Well, going to re-roof, um...

Sep. 21st, 2017 11:17 pm
archangelbeth: Bleach's Captain Byakuya, three-quarters view. Captioned: sigh (Sigh)
[personal profile] archangelbeth
Lessee, about a third of the house? The garage and the triangle of the roof on the Main Part that faces the garage, and probably some re-siding, since they're gonna put a rubber membrane all over everything to keep the ice dams from happening again and overflowing the protective plastic and coming in and WRECKING THE HOUSE AGAIN.

There will also be a hatch into the dead-space behind our bed/closet, where the flying squirrels were living. They are gonna be maaaaaad.

I cracked open a lot of chestnuts. Chestnuts are what happen when artichokes and oak trees interbreed.
https://twitter.com/emccoy_writer/status/910954038417600512
(It's all soft and fluffy in the very inside, like the very center of an artichoke...)

None of the chestnuts I found were round enough to be likely to be fertile, darnit.

Havva Quote
[more on Norsemen, a show...]
f___ stares in a certain amazement at some of the dick jokes they've decided to go with here.
-----------------------Quoted by f___-----------------------
1: "You still have that huge farm? Mm, and it's going well? Lovely, and, uh, yes. And I've always really respected you, so, uh, I'm going to challenge you to a holmgang."
2: "...what?"
1: "Yes, where, uh, the winner takes all the property of the loser, and his land, and his wife, and, uh, so forth. That's the rules, isn't it?"
3: "Yes, yes, that's right."
2: "...but you have no property! And I worked to build up all of this!"
1: "Yes, uh, that's true, but those are the rules, and it would be very foolish of me not to take advantage of that, wouldn't it? I've always really respected you. So, uh, yes. I challenge you to a holmgang. I don't make the rules."
Room, chanting: "HOLMGANG. HOLMGANG. HOLMGANG."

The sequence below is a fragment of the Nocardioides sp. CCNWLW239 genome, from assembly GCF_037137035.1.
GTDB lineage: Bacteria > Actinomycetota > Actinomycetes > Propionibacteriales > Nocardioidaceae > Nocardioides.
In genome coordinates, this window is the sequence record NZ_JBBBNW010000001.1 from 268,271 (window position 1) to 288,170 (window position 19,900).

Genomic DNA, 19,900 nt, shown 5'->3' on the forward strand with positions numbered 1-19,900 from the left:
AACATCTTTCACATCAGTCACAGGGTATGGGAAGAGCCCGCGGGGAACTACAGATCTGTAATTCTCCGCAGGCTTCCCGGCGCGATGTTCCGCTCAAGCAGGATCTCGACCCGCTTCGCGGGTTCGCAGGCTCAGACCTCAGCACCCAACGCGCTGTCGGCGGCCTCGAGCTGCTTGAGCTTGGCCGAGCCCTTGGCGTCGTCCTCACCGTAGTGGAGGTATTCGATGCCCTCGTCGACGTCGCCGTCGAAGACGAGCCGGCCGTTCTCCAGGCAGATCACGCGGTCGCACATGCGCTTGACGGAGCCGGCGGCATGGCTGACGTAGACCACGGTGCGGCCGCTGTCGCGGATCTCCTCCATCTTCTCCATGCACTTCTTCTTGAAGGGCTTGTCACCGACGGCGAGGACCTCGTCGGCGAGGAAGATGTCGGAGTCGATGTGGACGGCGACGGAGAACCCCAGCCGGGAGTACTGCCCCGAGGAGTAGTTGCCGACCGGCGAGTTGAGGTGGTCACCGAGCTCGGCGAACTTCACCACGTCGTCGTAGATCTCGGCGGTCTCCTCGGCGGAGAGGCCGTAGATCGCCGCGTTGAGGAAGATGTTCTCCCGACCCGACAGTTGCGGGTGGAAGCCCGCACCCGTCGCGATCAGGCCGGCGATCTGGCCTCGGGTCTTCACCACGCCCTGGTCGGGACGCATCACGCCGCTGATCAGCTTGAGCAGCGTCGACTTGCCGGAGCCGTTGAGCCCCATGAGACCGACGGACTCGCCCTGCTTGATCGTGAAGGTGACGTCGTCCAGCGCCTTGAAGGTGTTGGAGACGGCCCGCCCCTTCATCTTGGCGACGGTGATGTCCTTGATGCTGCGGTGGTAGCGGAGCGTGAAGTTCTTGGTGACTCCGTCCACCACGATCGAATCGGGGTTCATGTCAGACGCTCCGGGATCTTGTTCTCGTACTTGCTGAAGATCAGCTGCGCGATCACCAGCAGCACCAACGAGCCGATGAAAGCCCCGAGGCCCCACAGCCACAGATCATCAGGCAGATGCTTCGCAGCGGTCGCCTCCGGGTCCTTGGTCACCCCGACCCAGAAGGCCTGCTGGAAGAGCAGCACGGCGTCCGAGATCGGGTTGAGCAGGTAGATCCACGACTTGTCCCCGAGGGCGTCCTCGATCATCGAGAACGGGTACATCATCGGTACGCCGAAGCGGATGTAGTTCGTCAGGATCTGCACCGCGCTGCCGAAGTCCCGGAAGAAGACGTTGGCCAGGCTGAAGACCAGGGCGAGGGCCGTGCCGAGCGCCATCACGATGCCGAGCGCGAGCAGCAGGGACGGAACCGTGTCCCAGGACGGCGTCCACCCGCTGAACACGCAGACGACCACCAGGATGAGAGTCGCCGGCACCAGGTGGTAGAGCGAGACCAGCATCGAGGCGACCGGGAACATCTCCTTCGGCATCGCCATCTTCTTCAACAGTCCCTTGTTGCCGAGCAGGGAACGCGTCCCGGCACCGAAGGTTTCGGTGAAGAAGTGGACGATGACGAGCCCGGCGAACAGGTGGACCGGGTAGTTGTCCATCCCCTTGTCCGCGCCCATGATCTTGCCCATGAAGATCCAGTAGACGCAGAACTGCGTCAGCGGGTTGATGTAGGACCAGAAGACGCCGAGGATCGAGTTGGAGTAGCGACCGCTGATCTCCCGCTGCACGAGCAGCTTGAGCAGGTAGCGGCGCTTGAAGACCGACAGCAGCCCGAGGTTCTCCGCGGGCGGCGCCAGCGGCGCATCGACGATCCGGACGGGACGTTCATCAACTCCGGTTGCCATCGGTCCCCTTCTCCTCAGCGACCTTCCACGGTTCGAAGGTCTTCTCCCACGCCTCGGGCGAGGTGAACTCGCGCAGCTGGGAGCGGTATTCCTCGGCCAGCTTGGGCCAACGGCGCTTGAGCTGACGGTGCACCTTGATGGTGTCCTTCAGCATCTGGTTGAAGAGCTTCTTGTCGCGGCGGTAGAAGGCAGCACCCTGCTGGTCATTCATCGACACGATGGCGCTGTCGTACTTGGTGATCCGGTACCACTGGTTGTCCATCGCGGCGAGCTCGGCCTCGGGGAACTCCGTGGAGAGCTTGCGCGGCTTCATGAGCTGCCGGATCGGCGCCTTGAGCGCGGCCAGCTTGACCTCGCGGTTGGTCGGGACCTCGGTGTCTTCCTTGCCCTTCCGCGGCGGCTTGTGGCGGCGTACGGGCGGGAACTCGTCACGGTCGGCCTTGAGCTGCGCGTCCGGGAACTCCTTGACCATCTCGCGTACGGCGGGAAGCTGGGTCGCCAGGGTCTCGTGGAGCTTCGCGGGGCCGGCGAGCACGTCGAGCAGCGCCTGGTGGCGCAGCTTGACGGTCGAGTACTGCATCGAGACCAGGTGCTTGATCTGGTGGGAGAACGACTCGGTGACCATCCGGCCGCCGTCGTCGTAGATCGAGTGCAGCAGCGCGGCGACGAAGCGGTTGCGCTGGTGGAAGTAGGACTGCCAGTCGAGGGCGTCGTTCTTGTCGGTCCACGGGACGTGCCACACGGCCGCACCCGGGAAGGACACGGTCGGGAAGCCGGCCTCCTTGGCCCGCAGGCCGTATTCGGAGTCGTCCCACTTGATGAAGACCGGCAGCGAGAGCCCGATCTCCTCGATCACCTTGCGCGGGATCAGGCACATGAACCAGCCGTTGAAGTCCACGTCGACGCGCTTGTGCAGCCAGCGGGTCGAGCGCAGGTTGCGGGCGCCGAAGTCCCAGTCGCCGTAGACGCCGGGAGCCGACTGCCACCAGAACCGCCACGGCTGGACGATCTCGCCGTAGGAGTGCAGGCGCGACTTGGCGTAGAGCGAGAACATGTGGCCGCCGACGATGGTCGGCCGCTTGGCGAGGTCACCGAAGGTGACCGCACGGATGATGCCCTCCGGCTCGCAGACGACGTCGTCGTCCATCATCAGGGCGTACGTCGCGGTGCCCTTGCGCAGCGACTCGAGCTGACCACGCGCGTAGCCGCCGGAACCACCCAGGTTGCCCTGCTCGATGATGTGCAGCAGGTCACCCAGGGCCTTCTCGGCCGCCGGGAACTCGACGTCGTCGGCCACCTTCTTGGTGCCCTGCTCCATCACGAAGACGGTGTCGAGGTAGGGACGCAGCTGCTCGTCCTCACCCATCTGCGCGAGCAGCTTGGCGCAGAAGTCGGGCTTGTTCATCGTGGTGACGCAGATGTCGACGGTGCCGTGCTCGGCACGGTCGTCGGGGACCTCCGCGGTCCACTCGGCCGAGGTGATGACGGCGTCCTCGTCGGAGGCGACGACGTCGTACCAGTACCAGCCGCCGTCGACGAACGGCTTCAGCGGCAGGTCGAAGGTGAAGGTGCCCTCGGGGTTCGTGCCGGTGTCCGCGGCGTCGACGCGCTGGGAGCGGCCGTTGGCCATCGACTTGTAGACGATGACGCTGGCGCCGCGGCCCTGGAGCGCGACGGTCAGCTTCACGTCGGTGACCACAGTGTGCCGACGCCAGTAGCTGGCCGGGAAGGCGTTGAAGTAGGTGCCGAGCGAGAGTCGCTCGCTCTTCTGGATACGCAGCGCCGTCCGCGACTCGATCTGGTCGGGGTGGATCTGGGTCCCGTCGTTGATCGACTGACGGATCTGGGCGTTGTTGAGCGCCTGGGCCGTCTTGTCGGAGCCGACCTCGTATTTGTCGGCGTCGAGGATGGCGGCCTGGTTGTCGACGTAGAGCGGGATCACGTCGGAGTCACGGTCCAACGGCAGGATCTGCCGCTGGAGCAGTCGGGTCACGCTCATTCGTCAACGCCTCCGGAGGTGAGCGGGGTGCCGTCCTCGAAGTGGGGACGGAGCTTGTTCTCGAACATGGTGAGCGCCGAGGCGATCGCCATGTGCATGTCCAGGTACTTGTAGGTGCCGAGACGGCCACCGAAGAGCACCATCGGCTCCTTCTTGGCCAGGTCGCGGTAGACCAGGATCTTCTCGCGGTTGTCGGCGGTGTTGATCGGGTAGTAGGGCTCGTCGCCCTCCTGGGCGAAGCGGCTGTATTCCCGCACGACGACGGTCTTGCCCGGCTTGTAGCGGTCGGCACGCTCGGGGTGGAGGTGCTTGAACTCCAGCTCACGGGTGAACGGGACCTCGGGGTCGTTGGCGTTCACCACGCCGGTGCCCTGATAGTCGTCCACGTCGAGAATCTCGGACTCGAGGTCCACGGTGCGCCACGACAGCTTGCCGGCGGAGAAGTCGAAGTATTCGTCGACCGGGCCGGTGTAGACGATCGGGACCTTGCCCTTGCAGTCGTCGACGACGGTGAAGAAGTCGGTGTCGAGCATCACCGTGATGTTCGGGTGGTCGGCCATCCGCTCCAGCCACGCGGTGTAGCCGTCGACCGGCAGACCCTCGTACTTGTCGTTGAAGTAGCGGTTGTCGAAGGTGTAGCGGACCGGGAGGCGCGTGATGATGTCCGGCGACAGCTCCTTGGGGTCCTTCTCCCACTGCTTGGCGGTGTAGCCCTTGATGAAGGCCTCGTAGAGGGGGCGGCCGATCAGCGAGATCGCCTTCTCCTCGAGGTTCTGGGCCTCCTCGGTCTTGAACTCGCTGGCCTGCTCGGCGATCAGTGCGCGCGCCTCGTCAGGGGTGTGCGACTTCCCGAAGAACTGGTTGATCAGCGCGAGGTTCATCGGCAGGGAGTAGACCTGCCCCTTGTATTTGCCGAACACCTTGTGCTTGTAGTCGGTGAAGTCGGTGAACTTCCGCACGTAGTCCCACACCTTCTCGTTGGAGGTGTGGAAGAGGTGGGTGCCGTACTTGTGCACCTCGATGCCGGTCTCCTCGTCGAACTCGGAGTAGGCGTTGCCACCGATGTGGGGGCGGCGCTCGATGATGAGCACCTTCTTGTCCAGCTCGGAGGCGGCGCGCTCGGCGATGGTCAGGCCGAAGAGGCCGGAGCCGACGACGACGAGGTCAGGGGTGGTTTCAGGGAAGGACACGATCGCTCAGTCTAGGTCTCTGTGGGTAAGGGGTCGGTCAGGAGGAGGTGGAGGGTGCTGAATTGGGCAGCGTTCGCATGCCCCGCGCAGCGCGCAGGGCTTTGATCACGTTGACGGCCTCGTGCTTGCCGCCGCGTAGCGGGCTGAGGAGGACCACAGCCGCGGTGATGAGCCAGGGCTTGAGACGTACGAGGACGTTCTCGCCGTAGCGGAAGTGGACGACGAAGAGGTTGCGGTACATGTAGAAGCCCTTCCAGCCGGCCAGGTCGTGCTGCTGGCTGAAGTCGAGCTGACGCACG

------------------------------------------------------------
-----------------------Quoted by f___-----------------------
Omar's wife: "Omar? Omar? Are... are you hiding?"
Omar: "I'm just thinking! In private!"
"You can't avoid the holmgang, you'll shame yourself, and me. Indirectly."
"It's just that... Arvid is so big, and he's trained to be a warrior since he was a baby, and he's probably killed a thousand men. I've never touched a sword before today!"
"Blah, blah, don't be so defensive. You can beat him. It's all in the mind. 99% attitude."
"...is it?"
"Sure. If you raise your game 5%, and he lowers his 5%, most of the job is done."
"Are the margins that... uh... small?"
"Sure. And if you admit the possibility of thinking a little bit outside of the box, anything could happen, hm? Okay. Good luck. See you there."
------------------------------------------------------------


INwatch+Bookwatch )

Dragons under fold )

Left spouse here for contractor

Sep. 20th, 2017 11:50 pm
archangelbeth: Woman doing a zombie "braaaaains" pose (Braaains!)
[personal profile] archangelbeth
Did long drive.

Missed the exit on the way back and went the long way home. -_-
I hate driving at night.

*thud*

Havva Quote
f___ has started something called Norsemen, which she thought was going to be like Vikings--which she has at least heard about, and appears to be of the Tits & Scowling Historical subgenre--but this seems rather like...wry comedy, so far? Huh.
arcangel [to f___]: Huh!
f___ says, “A cheery Viking is giving a little pep talk and introduction about getitng to Norway to the crew on his ship.”
f___ | "We won't get paid? We... I feel the flow of information on this ship is extremely arbitrary. And that's totally uncalled for, when we're so crammed together in such a small craft. I didn't know until yesterday that we were even going to Norway!"